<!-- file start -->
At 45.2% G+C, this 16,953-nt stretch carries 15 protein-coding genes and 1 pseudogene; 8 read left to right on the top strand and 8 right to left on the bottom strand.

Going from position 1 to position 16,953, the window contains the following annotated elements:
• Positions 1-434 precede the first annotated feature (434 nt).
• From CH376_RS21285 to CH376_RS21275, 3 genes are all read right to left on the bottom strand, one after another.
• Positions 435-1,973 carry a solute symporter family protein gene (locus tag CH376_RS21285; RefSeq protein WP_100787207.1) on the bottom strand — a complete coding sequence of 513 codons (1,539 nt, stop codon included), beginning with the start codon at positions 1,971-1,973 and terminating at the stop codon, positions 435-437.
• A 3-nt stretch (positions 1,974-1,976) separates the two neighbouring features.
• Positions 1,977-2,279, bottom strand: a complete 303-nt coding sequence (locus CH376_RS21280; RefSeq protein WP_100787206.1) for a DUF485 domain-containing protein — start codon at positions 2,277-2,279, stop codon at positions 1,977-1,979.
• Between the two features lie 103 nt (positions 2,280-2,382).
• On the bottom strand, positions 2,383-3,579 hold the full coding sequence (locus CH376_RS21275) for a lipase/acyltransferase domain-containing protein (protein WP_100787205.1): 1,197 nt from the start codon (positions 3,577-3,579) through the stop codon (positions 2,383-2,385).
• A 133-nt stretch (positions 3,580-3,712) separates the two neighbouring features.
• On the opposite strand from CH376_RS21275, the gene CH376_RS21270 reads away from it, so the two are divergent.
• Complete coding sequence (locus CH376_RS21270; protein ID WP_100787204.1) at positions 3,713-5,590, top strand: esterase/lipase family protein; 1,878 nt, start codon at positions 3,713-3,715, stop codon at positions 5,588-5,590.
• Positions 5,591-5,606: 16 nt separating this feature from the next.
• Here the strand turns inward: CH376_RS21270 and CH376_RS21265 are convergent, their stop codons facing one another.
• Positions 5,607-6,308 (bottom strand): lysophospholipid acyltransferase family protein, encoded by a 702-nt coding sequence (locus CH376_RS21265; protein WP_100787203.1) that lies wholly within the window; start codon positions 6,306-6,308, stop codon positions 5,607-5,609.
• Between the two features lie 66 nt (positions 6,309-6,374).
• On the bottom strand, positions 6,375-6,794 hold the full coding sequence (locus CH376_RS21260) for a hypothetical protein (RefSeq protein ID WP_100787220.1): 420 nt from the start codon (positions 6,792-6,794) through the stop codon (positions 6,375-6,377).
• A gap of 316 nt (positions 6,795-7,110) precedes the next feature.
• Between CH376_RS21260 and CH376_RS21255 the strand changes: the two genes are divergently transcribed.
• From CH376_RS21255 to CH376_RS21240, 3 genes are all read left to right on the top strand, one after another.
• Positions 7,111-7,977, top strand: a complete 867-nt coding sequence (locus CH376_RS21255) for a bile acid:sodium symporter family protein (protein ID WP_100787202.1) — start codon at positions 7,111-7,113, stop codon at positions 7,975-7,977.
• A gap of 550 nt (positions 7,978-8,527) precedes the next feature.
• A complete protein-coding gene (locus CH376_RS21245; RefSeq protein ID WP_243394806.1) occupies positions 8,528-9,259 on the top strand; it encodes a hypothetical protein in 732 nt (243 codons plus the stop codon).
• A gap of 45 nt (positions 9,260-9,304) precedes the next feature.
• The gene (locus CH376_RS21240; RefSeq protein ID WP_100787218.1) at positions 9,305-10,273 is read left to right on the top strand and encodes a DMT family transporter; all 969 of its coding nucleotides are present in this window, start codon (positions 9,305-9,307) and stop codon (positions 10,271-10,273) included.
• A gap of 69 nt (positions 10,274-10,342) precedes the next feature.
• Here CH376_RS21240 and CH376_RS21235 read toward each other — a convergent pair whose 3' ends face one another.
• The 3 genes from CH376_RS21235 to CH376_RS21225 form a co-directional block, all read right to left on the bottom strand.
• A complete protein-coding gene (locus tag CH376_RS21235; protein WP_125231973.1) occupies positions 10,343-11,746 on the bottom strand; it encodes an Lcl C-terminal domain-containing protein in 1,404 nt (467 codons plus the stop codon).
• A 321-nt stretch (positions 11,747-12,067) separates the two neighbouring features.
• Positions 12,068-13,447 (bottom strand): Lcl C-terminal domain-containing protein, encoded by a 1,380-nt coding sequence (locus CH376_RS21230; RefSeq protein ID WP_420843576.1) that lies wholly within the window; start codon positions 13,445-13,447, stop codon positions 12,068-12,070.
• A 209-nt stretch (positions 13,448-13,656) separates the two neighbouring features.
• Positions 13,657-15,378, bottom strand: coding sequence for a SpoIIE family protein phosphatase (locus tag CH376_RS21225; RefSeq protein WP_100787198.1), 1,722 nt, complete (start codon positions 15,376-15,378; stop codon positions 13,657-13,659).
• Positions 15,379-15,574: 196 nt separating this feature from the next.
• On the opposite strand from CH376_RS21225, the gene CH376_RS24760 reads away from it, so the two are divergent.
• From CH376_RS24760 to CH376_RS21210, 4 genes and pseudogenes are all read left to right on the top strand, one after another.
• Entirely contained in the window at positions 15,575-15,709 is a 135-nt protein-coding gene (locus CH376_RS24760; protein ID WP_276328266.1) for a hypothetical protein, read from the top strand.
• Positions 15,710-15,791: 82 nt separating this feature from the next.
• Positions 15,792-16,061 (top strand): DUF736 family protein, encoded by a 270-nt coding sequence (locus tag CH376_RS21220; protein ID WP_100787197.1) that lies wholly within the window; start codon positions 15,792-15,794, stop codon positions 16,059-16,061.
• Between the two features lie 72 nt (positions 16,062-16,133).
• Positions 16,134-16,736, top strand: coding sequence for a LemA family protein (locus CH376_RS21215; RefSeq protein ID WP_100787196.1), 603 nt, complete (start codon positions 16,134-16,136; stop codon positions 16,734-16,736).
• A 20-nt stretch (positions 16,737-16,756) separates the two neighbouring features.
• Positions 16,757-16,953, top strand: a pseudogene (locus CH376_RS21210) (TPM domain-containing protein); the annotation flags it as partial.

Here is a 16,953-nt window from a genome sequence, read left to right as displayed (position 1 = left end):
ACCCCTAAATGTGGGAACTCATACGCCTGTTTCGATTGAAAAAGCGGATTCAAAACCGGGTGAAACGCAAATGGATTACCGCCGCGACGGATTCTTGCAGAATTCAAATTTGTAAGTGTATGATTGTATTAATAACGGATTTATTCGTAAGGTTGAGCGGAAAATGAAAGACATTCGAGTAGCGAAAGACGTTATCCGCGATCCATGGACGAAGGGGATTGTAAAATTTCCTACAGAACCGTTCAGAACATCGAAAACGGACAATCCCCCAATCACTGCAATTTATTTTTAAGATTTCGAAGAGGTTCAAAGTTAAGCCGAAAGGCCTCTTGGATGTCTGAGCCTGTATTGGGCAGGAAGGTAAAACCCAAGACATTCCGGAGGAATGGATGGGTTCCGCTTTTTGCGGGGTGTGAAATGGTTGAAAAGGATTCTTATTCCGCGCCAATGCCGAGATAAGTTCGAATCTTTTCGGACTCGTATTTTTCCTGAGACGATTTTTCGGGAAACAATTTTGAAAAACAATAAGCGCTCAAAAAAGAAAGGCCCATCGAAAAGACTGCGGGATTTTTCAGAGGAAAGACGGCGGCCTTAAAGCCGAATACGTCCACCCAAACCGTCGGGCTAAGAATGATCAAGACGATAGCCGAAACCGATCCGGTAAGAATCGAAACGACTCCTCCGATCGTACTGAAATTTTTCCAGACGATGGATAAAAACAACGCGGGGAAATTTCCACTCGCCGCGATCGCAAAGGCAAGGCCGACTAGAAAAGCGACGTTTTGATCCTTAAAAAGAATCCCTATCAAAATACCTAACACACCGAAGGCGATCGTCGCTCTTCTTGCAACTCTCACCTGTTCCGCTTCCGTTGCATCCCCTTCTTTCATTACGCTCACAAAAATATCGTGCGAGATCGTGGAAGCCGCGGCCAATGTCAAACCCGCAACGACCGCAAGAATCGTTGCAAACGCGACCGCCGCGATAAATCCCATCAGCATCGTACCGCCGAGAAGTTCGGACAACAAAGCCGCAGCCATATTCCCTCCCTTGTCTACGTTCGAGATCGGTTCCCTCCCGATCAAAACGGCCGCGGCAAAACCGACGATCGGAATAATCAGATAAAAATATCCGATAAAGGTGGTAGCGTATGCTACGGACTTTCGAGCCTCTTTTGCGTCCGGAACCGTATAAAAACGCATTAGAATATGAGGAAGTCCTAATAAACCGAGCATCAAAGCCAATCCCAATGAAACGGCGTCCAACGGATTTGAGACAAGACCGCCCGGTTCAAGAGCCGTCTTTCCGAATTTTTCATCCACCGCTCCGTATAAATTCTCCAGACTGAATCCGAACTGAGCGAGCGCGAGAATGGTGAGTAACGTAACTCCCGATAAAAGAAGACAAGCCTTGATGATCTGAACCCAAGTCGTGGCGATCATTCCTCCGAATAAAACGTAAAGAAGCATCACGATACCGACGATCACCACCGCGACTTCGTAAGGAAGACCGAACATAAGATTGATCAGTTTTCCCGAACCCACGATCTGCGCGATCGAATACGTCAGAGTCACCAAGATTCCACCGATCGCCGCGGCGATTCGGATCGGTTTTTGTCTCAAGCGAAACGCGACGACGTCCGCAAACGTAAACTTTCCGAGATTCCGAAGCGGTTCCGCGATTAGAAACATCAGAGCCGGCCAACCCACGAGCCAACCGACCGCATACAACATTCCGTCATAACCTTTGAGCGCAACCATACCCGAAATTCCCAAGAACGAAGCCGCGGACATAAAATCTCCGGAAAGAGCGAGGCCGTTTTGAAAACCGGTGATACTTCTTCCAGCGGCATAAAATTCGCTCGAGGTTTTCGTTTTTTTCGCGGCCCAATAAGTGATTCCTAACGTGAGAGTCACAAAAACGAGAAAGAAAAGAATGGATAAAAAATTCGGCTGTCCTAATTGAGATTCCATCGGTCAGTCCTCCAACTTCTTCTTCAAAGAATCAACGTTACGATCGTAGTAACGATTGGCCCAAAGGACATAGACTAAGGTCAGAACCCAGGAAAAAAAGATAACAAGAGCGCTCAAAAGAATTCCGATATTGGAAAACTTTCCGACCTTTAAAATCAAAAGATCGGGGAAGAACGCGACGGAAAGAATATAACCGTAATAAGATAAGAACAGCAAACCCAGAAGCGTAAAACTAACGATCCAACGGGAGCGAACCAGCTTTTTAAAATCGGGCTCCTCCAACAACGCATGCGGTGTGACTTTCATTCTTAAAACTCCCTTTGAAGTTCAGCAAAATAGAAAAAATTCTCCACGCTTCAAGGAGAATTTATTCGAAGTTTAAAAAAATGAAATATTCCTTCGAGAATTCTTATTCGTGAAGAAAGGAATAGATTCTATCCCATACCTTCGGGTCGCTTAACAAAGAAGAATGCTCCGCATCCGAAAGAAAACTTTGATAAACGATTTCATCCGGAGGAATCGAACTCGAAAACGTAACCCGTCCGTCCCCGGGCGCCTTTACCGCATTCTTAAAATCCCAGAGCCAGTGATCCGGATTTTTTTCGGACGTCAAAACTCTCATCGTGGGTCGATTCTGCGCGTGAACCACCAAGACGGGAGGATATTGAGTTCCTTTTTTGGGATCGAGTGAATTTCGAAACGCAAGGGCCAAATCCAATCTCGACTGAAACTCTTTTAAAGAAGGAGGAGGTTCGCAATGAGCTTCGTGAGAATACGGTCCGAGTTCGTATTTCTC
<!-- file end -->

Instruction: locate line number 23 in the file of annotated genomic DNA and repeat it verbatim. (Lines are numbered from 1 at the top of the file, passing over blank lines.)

• A complete protein-coding gene (locus CH376_RS21245; RefSeq protein ID WP_243394806.1) occupies positions 8,528-9,259 on the top strand; it encodes a hypothetical protein in 732 nt (243 codons plus the stop codon).